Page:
• People at work (fisherman, market vendors, painters, etc)

5. Street plates

travel photography tips

Paris street plate covered in stickers

Street plate in the south of france - in French and Occitan, the ancestor of modern French and Catalan

Brick Lane in London

Last but not least, street plates! That’s one of my favorite things to capture, especially when it’s in a foreign language. It’s a reminder of the perhaps new alphabet, or a funny street name, or just a very iconic one like the Champs-Élysées or Abbey Road. I think it’s one of the best ways of saying “Hey, I was there!” without the cheesy finger-pointing-at-famous-sight photo.

***

Travel photography can be tricky - while having beautiful photos that you’re proud of is great, it’s also incredibly disappointing to get so-so shots. There’s a number of ways to quickly improve your skills to avoid that feeling:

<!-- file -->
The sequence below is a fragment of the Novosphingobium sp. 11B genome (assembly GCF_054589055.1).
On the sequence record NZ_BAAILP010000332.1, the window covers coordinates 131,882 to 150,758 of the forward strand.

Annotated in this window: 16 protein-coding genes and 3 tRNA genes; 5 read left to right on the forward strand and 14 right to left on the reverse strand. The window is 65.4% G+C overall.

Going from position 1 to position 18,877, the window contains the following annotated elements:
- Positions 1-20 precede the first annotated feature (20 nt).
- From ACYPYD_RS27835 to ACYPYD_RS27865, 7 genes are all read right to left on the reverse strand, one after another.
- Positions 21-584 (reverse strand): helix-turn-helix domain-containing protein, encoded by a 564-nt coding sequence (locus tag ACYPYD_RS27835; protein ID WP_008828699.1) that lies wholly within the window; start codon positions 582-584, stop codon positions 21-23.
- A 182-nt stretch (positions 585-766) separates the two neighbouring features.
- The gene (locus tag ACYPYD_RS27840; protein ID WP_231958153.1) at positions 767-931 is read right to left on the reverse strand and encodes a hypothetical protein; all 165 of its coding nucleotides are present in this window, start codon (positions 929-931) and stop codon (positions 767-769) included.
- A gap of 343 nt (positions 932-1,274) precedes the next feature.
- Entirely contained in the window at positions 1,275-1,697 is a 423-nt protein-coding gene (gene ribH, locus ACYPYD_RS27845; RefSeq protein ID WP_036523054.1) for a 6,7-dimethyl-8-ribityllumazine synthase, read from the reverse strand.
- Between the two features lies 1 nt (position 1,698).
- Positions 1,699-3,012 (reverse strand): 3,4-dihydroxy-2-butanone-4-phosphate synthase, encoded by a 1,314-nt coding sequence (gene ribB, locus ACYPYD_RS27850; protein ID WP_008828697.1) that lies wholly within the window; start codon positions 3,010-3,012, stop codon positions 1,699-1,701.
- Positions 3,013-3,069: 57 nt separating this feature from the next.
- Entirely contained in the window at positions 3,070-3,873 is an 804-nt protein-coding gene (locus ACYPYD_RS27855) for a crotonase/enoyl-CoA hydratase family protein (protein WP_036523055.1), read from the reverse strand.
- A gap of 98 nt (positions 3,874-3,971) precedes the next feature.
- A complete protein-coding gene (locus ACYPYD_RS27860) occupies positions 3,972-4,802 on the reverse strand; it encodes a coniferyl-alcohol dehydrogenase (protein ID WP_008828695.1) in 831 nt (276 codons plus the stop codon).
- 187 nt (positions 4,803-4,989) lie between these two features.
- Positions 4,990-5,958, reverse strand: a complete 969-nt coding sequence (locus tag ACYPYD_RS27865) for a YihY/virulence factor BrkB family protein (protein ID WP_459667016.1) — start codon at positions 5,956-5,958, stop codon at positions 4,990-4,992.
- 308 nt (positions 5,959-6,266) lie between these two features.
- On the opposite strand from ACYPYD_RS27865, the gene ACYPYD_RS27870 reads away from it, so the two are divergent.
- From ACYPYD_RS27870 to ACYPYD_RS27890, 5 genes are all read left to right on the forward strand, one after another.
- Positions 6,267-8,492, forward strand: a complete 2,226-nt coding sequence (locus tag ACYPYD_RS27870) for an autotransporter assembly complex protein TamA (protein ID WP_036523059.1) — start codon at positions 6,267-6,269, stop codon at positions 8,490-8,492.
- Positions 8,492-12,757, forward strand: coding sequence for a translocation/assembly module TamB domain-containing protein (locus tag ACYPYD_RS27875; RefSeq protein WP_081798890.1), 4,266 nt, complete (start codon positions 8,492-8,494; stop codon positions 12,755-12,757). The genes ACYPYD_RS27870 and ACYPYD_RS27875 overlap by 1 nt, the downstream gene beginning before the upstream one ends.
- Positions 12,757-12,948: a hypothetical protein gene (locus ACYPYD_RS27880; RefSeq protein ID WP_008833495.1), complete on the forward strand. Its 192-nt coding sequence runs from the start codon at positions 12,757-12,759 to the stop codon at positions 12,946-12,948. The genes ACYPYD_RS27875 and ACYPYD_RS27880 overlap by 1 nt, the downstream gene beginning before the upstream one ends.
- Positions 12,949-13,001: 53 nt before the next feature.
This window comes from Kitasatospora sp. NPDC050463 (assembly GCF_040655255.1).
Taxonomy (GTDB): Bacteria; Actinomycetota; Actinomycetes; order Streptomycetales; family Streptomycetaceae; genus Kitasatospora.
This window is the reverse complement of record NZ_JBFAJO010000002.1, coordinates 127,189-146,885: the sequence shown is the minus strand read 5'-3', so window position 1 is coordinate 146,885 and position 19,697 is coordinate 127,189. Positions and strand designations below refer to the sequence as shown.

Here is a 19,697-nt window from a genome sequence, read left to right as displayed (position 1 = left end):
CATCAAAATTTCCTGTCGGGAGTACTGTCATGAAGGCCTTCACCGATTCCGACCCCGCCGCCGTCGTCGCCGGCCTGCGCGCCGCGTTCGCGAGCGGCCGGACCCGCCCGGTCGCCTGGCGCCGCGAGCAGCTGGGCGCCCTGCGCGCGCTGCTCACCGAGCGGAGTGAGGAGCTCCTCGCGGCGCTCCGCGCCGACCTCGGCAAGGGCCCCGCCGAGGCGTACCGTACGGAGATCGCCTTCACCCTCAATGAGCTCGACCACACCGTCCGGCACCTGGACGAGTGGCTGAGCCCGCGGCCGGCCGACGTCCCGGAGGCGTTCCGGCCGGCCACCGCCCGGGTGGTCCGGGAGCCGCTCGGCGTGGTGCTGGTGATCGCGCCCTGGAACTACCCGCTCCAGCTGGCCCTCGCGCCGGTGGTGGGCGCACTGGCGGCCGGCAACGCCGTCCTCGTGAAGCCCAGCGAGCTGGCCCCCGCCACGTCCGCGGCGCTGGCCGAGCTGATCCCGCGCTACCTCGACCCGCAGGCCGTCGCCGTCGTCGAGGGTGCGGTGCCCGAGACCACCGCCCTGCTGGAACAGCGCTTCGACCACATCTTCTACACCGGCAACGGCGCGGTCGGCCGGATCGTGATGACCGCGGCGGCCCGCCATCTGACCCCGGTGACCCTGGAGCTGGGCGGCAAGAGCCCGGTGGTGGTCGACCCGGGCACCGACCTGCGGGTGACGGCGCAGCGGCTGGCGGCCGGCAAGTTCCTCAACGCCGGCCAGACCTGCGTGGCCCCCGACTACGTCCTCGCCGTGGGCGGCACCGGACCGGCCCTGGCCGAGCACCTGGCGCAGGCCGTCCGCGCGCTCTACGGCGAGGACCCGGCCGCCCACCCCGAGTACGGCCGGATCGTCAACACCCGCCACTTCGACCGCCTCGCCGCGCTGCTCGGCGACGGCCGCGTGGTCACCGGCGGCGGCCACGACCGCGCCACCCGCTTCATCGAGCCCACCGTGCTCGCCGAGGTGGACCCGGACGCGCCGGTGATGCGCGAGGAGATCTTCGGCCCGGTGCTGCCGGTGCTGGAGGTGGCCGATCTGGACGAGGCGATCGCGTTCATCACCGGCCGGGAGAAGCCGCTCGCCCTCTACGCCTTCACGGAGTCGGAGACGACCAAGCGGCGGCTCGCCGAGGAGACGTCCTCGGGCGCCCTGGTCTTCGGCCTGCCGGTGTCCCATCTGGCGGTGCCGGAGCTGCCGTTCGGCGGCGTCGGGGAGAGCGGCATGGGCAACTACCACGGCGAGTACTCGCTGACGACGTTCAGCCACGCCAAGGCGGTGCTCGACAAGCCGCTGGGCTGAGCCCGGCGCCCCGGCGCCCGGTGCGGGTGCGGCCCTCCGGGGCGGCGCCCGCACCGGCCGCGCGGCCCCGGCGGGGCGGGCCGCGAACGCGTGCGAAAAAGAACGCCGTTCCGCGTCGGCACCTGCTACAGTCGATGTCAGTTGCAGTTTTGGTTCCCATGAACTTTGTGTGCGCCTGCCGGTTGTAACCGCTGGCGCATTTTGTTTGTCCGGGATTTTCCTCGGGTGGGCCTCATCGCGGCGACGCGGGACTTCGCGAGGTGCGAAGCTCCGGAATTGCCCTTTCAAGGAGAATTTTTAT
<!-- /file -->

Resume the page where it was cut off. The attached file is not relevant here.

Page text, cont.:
• Have a look through your favorite travel websites (or my photo essay section) and find your favorite photos
  • Try to define what inspires you - is it scenery, urban life, architecture, food…
  • Pinpoint the technical aspects that could be improved

But perhaps the most important lesson of all is to enjoy photography for what it is - a unique insight on your trip, your inspiration and your talent. Don’t let it become a chore! Find what you like, and enjoy photographing it all around the world.

And then hang your best shots all around your house, instead of cheesy plastic souvenirs! ;-)

What are your best travel photography tips? Do you agree with this list, are there things you would change or add?

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31 Responses to “Travel Photography Series: 5 Things You Need to Take More Photos Of”

  1. Andrew

    26. Oct, 2012